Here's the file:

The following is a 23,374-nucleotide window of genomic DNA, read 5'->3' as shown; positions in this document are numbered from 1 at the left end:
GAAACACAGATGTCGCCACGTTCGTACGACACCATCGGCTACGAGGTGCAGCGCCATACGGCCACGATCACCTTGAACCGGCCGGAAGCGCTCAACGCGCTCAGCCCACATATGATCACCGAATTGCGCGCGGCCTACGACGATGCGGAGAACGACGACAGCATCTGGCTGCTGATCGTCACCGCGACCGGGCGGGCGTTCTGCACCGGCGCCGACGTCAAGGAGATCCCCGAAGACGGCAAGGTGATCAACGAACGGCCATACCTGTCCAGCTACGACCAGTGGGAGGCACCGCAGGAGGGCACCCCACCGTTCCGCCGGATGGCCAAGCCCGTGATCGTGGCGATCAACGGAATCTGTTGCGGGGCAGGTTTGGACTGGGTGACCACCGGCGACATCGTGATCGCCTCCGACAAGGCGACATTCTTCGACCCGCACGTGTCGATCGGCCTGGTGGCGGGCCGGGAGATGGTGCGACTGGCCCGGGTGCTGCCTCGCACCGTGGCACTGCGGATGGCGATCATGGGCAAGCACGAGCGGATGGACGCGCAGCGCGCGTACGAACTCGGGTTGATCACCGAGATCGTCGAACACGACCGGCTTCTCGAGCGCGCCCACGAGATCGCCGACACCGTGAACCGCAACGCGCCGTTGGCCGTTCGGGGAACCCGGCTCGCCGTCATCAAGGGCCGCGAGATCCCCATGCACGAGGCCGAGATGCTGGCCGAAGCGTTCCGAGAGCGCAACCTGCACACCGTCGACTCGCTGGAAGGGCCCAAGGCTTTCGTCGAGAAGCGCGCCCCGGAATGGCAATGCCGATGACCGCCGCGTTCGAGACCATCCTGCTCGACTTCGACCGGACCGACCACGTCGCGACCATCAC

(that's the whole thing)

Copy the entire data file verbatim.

The following is a 23,374-nucleotide window of genomic DNA, read 5'->3' as shown; positions in this document are numbered from 1 at the left end:
GAAACACAGATGTCGCCACGTTCGTACGACACCATCGGCTACGAGGTGCAGCGCCATACGGCCACGATCACCTTGAACCGGCCGGAAGCGCTCAACGCGCTCAGCCCACATATGATCACCGAATTGCGCGCGGCCTACGACGATGCGGAGAACGACGACAGCATCTGGCTGCTGATCGTCACCGCGACCGGGCGGGCGTTCTGCACCGGCGCCGACGTCAAGGAGATCCCCGAAGACGGCAAGGTGATCAACGAACGGCCATACCTGTCCAGCTACGACCAGTGGGAGGCACCGCAGGAGGGCACCCCACCGTTCCGCCGGATGGCCAAGCCCGTGATCGTGGCGATCAACGGAATCTGTTGCGGGGCAGGTTTGGACTGGGTGACCACCGGCGACATCGTGATCGCCTCCGACAAGGCGACATTCTTCGACCCGCACGTGTCGATCGGCCTGGTGGCGGGCCGGGAGATGGTGCGACTGGCCCGGGTGCTGCCTCGCACCGTGGCACTGCGGATGGCGATCATGGGCAAGCACGAGCGGATGGACGCGCAGCGCGCGTACGAACTCGGGTTGATCACCGAGATCGTCGAACACGACCGGCTTCTCGAGCGCGCCCACGAGATCGCCGACACCGTGAACCGCAACGCGCCGTTGGCCGTTCGGGGAACCCGGCTCGCCGTCATCAAGGGCCGCGAGATCCCCATGCACGAGGCCGAGATGCTGGCCGAAGCGTTCCGAGAGCGCAACCTGCACACCGTCGACTCGCTGGAAGGGCCCAAGGCTTTCGTCGAGAAGCGCGCCCCGGAATGGCAATGCCGATGACCGCCGCGTTCGAGACCATCCTGCTCGACTTCGACCGGACCGACCACGTCGCGACCATCAC